Franchising Council chief responds to survey highlighting mistrust in industry

Franchising Council of Australia chief executive Steve Wright has defended the franchising sector, saying it is a viable alternative to normal small business development, in a response to a survey highlighting distrust within the industry.

The survey, undertaken by the Griffith University’s Asia-Pacific Centre for Franchising Excellence and the ACCC, found that 28% of franchisees disagreed with the statement that their franchisor could be counted on to be honest in business dealings.

Additionally, the survey also found that 30% could not rely on franchisors to keep promises, with 30% also saying they could not trust their franchisee to do “what is right”.

Wright says the finding was a surprise, and highlights the need for due diligence before entering a franchise system, but also says the results could have been skewed due to the nature of the industry.

“I think there is probably an underlying questionable attitude that is quite common among Australians that might be underneath all this, and I think if you were to ask whether that mistrust prevents you from doing business the answer might well be “no, it doesn’t”.”

“I also think that if you applied that same question to the small business community in general, I think you would get similar answers, and potentially more incidents of that kind of questioning.”

Wright says the overall franchising system is extremely strong, and even though individual franchisors may have an issue of trust with their colleagues, they are still likely to continue doing business and that is an issue for the individual system.

“If you go to a car dealership, do you trust the car dealer to be 100% truthful all of the time? Most people would say no, but that isn’t going to stop them doing business. It’s just a cynicism that you take into that relationship, and it’s all about being aware and protecting yourself.”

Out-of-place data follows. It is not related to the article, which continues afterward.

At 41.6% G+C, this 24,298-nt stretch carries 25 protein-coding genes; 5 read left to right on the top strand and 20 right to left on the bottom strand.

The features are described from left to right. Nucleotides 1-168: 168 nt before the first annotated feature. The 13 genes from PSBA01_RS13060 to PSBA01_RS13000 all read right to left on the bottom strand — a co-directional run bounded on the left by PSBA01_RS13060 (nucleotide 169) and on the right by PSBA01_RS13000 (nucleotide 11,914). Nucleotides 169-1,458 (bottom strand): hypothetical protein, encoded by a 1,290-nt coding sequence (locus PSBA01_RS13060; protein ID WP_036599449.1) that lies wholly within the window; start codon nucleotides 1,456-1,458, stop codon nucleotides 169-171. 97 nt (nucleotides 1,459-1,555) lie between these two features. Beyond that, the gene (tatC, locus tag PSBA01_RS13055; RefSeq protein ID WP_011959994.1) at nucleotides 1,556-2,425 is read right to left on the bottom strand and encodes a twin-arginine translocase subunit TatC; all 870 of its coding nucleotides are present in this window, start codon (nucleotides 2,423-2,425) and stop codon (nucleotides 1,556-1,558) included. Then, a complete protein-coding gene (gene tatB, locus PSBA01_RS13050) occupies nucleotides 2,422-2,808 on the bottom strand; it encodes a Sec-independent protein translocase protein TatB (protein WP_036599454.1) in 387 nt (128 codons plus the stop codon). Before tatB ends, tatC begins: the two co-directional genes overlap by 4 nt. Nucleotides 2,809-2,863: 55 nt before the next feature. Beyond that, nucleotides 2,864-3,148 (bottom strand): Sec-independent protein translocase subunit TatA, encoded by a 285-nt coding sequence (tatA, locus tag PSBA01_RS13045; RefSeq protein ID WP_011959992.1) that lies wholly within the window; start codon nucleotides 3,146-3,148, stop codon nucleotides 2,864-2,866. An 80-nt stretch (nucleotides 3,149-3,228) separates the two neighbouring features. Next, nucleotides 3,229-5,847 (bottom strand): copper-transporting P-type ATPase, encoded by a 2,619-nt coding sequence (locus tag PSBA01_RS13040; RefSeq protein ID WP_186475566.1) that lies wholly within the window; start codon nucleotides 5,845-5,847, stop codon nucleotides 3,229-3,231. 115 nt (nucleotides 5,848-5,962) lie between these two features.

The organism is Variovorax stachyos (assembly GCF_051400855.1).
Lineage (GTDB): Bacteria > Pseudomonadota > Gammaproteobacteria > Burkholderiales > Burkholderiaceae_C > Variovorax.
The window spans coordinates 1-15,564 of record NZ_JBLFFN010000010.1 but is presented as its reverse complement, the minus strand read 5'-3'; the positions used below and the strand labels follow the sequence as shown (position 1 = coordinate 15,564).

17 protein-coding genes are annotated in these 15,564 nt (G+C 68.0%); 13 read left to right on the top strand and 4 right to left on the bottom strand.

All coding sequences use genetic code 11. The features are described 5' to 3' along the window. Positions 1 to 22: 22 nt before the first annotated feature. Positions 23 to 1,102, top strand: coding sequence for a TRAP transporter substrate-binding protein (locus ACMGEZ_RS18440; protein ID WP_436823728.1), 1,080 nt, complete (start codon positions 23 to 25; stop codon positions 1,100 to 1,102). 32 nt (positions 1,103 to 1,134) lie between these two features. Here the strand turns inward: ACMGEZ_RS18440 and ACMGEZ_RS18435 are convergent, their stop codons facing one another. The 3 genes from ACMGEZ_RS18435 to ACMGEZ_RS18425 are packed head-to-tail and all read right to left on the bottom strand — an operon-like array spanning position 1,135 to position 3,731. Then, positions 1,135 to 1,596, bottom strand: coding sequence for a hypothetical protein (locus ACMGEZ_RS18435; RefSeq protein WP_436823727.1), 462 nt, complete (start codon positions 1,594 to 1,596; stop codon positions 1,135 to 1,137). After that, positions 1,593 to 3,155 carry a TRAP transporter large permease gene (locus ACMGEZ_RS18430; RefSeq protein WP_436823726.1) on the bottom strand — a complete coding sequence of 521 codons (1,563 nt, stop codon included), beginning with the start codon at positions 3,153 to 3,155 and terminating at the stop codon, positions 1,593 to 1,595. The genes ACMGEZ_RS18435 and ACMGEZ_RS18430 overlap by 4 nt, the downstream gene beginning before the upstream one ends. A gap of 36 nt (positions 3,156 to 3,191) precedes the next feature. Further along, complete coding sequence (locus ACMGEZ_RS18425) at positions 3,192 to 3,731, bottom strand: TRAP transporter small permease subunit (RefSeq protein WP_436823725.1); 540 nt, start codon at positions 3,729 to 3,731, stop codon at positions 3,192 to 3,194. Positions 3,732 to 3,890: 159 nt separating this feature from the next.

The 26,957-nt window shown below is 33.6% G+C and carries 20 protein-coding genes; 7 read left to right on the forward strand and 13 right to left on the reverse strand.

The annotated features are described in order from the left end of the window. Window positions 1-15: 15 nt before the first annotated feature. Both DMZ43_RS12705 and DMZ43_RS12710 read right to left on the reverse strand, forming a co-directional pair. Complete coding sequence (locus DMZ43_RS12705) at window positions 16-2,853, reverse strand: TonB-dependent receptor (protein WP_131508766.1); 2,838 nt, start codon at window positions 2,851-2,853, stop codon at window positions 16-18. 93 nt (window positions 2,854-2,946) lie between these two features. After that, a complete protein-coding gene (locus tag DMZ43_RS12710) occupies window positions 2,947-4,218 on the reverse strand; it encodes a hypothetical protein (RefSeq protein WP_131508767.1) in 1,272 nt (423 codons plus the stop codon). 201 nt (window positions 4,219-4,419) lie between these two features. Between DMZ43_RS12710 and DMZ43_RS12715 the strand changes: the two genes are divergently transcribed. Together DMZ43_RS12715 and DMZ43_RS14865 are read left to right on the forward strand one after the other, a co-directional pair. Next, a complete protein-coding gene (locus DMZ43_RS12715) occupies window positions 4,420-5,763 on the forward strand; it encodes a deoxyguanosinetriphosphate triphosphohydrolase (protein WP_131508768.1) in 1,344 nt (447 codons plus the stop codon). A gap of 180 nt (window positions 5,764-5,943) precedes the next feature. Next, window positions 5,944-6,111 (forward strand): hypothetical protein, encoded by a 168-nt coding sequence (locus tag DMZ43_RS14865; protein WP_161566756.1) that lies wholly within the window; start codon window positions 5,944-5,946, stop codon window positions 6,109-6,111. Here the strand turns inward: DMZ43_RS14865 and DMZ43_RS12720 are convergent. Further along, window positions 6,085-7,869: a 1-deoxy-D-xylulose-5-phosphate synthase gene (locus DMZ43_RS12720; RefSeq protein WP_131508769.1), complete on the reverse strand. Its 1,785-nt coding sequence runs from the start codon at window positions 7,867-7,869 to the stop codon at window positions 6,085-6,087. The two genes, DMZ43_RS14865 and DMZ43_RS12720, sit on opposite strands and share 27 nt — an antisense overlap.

“I also think franchises are better off in terms of that scenario, and are better than small businesses generally when it comes to that trust issue. The big lesson is that you just can’t take anything for granted, and all franchise systems need to ask this same question regularly to make sure they find a good balance between healthy cynicism against an unhealthy mistrust.”

Nevertheless, Wright says there are definitely lessons to be learned from the survey. He points to results showing that 20% of respondents said they had “no idea” of what they were getting into when they bought the franchise, suggesting investigation is critically important.”

“I’m assuming, and this could well be wrong, that it has a lot to do with the complexity of regulation and therefore contractual agreements. That is undoubtedly a big burden beyond the realm of most small business people, and that is why we say people should get good quality advice before they enter the sector.”

Wright also said the survey doesn’t necessarily represent the level of growth being recorded in the $125 billion sector. He says the country is one of the most heavily-franchised in the world, and says this wouldn’t be the case if business owners were harbouring unhealthy mistrust.

“We had over 4,000 people turn up to the Sydney expo three weeks ago, and that is a 25% increase from the attendance last year. And we had an increase in that year as well. What that tells us is that despite the financial crisis, franchising is continuing to appeal to people as a method to get into the business – I don’t know if you’d have that attendance result for any other sector.”


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